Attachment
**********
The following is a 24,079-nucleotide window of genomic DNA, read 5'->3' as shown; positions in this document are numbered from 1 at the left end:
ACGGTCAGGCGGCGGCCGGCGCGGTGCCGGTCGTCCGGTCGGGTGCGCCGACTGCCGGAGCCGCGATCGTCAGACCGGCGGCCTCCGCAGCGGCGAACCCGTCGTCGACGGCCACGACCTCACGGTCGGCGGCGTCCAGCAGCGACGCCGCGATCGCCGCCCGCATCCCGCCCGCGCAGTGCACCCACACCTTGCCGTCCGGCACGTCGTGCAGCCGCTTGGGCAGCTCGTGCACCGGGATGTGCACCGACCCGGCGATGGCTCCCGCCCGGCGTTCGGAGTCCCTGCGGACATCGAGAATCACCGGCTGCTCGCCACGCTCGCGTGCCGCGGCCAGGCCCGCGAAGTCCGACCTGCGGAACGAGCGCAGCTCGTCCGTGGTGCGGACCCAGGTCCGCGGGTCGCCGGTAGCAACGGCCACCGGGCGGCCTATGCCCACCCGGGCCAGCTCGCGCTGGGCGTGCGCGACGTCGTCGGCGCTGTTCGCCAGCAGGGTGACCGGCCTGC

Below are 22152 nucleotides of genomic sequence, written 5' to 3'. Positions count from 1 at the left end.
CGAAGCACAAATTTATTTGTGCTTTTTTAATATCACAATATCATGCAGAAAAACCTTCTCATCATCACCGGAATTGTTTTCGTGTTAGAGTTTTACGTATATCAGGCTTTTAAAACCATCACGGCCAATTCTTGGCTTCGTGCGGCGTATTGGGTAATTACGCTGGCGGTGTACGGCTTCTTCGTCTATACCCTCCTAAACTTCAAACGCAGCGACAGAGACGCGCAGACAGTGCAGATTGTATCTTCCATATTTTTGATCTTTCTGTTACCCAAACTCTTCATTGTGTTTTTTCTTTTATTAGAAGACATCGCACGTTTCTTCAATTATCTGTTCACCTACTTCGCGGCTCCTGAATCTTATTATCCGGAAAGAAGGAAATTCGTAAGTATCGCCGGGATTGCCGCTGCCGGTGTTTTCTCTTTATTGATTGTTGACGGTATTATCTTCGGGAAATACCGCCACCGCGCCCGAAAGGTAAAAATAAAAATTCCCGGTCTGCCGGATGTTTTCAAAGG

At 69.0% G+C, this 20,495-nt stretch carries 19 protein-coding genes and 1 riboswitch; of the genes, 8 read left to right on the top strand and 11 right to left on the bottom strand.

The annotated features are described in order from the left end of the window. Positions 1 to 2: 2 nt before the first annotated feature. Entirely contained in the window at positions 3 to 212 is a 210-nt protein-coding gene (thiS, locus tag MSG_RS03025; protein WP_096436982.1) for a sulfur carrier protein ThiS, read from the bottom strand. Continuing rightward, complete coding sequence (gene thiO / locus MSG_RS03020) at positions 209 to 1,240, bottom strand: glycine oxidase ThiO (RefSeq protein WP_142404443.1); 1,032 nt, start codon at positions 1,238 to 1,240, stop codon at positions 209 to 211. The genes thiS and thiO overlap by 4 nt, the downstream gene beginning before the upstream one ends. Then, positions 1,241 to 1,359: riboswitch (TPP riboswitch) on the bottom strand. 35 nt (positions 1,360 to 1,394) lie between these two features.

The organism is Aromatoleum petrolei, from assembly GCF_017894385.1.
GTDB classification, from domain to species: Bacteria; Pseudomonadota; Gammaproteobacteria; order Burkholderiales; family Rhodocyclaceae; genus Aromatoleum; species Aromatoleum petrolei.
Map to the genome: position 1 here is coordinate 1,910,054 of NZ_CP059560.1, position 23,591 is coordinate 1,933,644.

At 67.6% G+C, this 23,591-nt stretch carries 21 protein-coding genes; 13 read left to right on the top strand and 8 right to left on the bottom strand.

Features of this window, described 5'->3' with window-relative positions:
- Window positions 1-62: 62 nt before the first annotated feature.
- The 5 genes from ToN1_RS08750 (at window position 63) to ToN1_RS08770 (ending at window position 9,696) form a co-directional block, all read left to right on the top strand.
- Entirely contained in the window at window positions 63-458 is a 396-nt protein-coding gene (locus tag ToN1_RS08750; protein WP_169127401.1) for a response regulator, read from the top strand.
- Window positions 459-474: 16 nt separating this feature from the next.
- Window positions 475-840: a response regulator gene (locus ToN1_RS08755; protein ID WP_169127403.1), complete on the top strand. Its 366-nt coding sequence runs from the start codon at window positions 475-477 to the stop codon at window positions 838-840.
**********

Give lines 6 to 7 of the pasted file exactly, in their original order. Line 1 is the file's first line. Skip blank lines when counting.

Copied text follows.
The annotated features are described in order from the left end of the window. Positions 1 to 2: 2 nt before the first annotated feature. Entirely contained in the window at positions 3 to 212 is a 210-nt protein-coding gene (thiS, locus tag MSG_RS03025; protein WP_096436982.1) for a sulfur carrier protein ThiS, read from the bottom strand. Continuing rightward, complete coding sequence (gene thiO / locus MSG_RS03020) at positions 209 to 1,240, bottom strand: glycine oxidase ThiO (RefSeq protein WP_142404443.1); 1,032 nt, start codon at positions 1,238 to 1,240, stop codon at positions 209 to 211. The genes thiS and thiO overlap by 4 nt, the downstream gene beginning before the upstream one ends. Then, positions 1,241 to 1,359: riboswitch (TPP riboswitch) on the bottom strand. 35 nt (positions 1,360 to 1,394) lie between these two features.

The organism is Aromatoleum petrolei, from assembly GCF_017894385.1.